Bridge construction continues at Kilisut Harbor

Posted 10/9/19

Work continues on the 440-foot, two-lane concrete girder bridge spanning Kilisut Harbor just west of Marrowstone Island.

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Bridge construction continues at Kilisut Harbor

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Work continues on the 440-foot, two-lane concrete girder bridge spanning Kilisut Harbor just west of Marrowstone Island.

Construction by Cascade Bridge LLC is expected to last through autumn 2020.

During construction, travelers will encounter weekday daytime construction with alternating traffic as crews begin efforts to construct a bypass at the site.

Kayakers and pleasure craft will not be able to pass through the channel under the crossing at Kilisut Harbor (WSDOT website is not specific as to whether this is a permanent change, or only during construction. Comment was not available as of press time).

Due to safety considerations, the pedestrian trail to Isthmus Beach is closed round the clock through fall of 2020. The trail west of that location is still open to the public.

The goal of this project, spearheaded by the North Olympic Salmon Coalition (NOSC) and funded by its partners, is to restore historic tidal channels and fish runs between southern Kilisut Harbor and Oak Bay in Jefferson County, creating approximately 2,300 acres of productive habitat in Puget Sound, according to a press release.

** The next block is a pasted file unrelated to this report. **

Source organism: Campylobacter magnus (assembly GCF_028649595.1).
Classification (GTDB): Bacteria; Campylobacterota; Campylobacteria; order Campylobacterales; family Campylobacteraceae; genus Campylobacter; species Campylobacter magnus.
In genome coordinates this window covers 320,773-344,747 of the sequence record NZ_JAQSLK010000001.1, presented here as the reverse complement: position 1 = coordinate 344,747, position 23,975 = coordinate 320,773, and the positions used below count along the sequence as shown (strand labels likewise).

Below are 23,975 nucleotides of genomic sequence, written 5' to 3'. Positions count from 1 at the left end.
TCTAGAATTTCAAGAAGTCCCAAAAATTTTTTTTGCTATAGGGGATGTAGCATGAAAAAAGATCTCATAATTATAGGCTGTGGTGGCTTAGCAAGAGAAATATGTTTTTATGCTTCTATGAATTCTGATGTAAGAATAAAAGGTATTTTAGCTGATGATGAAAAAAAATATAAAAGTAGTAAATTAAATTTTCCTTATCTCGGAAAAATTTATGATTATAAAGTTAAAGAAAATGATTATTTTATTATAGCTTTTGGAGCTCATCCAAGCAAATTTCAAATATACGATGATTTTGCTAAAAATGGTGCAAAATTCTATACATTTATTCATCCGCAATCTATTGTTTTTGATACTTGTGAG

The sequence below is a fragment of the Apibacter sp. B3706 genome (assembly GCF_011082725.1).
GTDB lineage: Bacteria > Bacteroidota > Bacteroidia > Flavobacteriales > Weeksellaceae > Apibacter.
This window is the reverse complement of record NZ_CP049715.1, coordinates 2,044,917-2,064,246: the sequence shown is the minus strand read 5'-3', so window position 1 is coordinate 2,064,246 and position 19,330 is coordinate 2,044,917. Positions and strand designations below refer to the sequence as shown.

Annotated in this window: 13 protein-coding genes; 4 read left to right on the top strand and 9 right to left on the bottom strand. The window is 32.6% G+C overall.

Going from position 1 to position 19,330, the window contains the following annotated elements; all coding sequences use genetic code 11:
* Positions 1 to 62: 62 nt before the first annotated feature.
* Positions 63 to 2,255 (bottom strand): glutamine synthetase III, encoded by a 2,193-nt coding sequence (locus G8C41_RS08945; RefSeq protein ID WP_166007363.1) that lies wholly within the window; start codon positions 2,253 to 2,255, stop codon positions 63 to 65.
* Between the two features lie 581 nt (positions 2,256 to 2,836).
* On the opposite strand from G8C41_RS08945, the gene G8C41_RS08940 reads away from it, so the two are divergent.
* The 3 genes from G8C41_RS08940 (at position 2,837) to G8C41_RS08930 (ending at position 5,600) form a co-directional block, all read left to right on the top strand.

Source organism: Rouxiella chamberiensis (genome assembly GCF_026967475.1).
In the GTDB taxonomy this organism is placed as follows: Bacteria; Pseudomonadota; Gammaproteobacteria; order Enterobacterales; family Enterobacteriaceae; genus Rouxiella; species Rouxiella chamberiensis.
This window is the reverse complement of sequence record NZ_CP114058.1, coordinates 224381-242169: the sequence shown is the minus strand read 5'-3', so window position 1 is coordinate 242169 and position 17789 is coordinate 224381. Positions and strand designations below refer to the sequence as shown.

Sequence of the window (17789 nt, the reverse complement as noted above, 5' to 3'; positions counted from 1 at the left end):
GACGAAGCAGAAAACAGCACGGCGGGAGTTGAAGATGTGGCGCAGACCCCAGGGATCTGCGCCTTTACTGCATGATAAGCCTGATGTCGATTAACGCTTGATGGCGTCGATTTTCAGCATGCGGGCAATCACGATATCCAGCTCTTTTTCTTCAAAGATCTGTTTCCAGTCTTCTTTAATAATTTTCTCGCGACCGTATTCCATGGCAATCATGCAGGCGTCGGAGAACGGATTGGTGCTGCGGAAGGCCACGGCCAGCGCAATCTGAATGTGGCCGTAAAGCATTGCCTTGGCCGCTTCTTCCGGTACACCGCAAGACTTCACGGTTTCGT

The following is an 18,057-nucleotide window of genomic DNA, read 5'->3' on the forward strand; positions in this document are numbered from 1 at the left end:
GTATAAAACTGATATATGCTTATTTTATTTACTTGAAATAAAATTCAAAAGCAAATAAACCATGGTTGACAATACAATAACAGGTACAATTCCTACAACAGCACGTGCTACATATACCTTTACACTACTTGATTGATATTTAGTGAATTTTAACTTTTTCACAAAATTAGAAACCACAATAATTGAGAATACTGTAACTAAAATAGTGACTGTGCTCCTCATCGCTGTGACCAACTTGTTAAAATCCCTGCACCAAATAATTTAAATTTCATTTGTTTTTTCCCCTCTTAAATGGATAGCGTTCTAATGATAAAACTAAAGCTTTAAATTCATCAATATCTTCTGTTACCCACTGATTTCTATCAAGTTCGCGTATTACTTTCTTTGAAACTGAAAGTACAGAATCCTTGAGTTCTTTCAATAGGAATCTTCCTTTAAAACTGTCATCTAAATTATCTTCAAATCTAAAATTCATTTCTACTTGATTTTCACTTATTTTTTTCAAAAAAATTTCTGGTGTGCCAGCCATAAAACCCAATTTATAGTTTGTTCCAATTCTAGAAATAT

WSDOT will administer the construction contract to build the new bridge to replace the existing causeway, which was identified as a barrier to fish.

WSDOT and NOSC aim to re-establish major northern and southern migratory fish channels for juvenile and adult salmonids, including ESA-listed Hood Canal summer Chum, Puget Sound Chinook and Puget Sound Steelhead.

This work is part of WSDOT’s Fish Passage Barrier Removal Program, which identifies and removes barriers to fish caused by culverts under state highways. WSDOT works in partnership with the Washington Department of Fish and Wildlife to identify culverts that, once replaced, will restore historic fish migration patterns. Washington’s indian tribes triggered the project by suing the state for installing fish-blocking culverts.

During construction, travelers will encounter reduced speeds and one-way alternating traffic at the work zone throughout the entirety of the project. Any total roadway closures will be announced in advance.

The new bridge features lanes 11 feet wide with four-foot shoulders.

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